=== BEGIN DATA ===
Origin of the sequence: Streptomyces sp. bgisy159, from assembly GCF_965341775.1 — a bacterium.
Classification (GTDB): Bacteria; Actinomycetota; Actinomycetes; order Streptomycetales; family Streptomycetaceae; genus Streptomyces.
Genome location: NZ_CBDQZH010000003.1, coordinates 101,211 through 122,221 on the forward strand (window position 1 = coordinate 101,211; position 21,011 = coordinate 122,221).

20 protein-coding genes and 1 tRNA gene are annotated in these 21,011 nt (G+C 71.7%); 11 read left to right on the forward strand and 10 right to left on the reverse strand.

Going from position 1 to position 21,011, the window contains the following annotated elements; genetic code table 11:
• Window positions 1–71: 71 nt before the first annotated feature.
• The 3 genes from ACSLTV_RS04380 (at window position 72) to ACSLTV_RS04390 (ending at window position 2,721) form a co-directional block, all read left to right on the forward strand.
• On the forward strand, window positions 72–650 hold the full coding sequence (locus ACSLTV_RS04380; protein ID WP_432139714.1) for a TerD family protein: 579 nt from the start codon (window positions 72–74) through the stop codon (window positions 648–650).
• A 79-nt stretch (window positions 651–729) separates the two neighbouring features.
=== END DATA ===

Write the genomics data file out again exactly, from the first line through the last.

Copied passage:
Origin of the sequence: Streptomyces sp. bgisy159, from assembly GCF_965341775.1 — a bacterium.
Classification (GTDB): Bacteria; Actinomycetota; Actinomycetes; order Streptomycetales; family Streptomycetaceae; genus Streptomyces.
Genome location: NZ_CBDQZH010000003.1, coordinates 101,211 through 122,221 on the forward strand (window position 1 = coordinate 101,211; position 21,011 = coordinate 122,221).

20 protein-coding genes and 1 tRNA gene are annotated in these 21,011 nt (G+C 71.7%); 11 read left to right on the forward strand and 10 right to left on the reverse strand.

Going from position 1 to position 21,011, the window contains the following annotated elements; genetic code table 11:
• Window positions 1–71: 71 nt before the first annotated feature.
• The 3 genes from ACSLTV_RS04380 (at window position 72) to ACSLTV_RS04390 (ending at window position 2,721) form a co-directional block, all read left to right on the forward strand.
• On the forward strand, window positions 72–650 hold the full coding sequence (locus ACSLTV_RS04380; protein ID WP_432139714.1) for a TerD family protein: 579 nt from the start codon (window positions 72–74) through the stop codon (window positions 648–650).
• A 79-nt stretch (window positions 651–729) separates the two neighbouring features.